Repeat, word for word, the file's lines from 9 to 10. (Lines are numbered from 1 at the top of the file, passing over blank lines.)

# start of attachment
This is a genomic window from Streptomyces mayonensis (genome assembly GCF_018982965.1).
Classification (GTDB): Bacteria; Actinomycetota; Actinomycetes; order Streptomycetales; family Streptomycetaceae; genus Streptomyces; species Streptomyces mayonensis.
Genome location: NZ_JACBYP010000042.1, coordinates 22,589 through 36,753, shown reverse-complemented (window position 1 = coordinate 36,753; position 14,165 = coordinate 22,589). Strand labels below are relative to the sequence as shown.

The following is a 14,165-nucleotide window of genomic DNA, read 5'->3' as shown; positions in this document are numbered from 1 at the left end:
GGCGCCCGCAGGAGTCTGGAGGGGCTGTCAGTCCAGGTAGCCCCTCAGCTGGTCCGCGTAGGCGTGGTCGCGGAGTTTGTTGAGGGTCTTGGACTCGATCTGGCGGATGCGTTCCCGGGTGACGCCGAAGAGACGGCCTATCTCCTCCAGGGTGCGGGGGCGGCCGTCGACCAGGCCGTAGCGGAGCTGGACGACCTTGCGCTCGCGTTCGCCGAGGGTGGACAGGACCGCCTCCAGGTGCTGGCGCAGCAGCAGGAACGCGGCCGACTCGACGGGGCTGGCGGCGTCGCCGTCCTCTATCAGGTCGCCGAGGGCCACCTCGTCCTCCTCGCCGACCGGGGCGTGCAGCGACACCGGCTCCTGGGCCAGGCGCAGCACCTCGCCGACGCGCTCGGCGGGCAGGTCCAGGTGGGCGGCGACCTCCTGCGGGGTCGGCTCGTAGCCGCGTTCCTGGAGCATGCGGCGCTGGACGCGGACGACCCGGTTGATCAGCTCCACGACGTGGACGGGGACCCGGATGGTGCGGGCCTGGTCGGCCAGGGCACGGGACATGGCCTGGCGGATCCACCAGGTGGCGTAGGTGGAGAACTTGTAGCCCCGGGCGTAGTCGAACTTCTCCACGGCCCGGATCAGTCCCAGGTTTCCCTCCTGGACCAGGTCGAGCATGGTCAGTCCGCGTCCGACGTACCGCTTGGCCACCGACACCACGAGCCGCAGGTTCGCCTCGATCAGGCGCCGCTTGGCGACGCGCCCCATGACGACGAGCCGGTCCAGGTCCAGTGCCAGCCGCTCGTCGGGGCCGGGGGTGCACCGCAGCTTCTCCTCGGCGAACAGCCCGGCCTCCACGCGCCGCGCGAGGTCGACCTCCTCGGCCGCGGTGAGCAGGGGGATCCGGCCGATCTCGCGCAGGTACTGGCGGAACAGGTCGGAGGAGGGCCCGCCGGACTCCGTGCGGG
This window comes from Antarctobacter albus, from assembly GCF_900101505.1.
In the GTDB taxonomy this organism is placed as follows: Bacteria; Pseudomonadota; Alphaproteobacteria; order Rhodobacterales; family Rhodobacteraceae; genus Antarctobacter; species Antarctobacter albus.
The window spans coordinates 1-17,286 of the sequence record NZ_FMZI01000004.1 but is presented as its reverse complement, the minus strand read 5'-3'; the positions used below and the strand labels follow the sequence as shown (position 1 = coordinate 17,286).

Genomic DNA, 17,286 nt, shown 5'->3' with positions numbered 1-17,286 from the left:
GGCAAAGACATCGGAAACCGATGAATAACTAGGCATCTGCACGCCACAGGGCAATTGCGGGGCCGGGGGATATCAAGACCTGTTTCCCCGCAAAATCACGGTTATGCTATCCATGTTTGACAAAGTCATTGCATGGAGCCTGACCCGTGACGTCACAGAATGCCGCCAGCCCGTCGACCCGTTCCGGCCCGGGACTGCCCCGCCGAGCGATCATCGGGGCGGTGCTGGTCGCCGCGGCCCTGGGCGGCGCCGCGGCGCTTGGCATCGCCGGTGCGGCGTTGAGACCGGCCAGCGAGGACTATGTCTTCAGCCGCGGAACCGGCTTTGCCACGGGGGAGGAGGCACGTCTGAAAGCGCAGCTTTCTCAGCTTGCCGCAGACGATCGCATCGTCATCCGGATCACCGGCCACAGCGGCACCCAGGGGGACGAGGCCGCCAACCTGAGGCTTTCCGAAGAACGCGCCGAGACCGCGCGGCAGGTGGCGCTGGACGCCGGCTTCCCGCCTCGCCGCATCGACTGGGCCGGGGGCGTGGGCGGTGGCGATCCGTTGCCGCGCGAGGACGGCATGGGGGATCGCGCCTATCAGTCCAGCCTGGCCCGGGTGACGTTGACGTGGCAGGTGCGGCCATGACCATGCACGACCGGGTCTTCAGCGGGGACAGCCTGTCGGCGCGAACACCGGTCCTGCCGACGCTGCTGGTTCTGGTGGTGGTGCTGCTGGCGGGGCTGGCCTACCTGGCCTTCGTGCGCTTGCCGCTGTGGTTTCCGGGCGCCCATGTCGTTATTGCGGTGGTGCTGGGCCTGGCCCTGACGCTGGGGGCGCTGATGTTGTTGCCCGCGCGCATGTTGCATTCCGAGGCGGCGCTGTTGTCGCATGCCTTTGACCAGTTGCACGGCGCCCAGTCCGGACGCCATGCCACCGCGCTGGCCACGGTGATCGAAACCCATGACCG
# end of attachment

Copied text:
Genomic DNA, 17,286 nt, shown 5'->3' with positions numbered 1-17,286 from the left:
GGCAAAGACATCGGAAACCGATGAATAACTAGGCATCTGCACGCCACAGGGCAATTGCGGGGCCGGGGGATATCAAGACCTGTTTCCCCGCAAAATCACGGTTATGCTATCCATGTTTGACAAAGTCATTGCATGGAGCCTGACCCGTGACGTCACAGAATGCCGCCAGCCCGTCGACCCGTTCCGGCCCGGGACTGCCCCGCCGAGCGATCATCGGGGCGGTGCTGGTCGCCGCGGCCCTGGGCGGCGCCGCGGCGCTTGGCATCGCCGGTGCGGCGTTGAGACCGGCCAGCGAGGACTATGTCTTCAGCCGCGGAACCGGCTTTGCCACGGGGGAGGAGGCACGTCTGAAAGCGCAGCTTTCTCAGCTTGCCGCAGACGATCGCATCGTCATCCGGATCACCGGCCACAGCGGCACCCAGGGGGACGAGGCCGCCAACCTGAGGCTTTCCGAAGAACGCGCCGAGACCGCGCGGCAGGTGGCGCTGGACGCCGGCTTCCCGCCTCGCCGCATCGACTGGGCCGGGGGCGTGGGCGGTGGCGATCCGTTGCCGCGCGAGGACGGCATGGGGGATCGCGCCTATCAGTCCAGCCTGGCCCGGGTGACGTTGACGTGGCAGGTGCGGCCATGACCATGCACGACCGGGTCTTCAGCGGGGACAGCCTGTCGGCGCGAACACCGGTCCTGCCGACGCTGCTGGTTCTGGTGGTGGTGCTGCTGGCGGGGCTGGCCTACCTGGCCTTCGTGCGCTTGCCGCTGTGGTTTCCGGGCGCCCATGTCGTTATTGCGGTGGTGCTGGGCCTGGCCCTGACGCTGGGGGCGCTGATGTTGTTGCCCGCGCGCATGTTGCATTCCGAGGCGGCGCTGTTGTCGCATGCCTTTGACCAGTTGCACGGCGCCCAGTCCGGACGCCATGCCACCGCGCTGGCCACGGTGATCGAAACCCATGACCG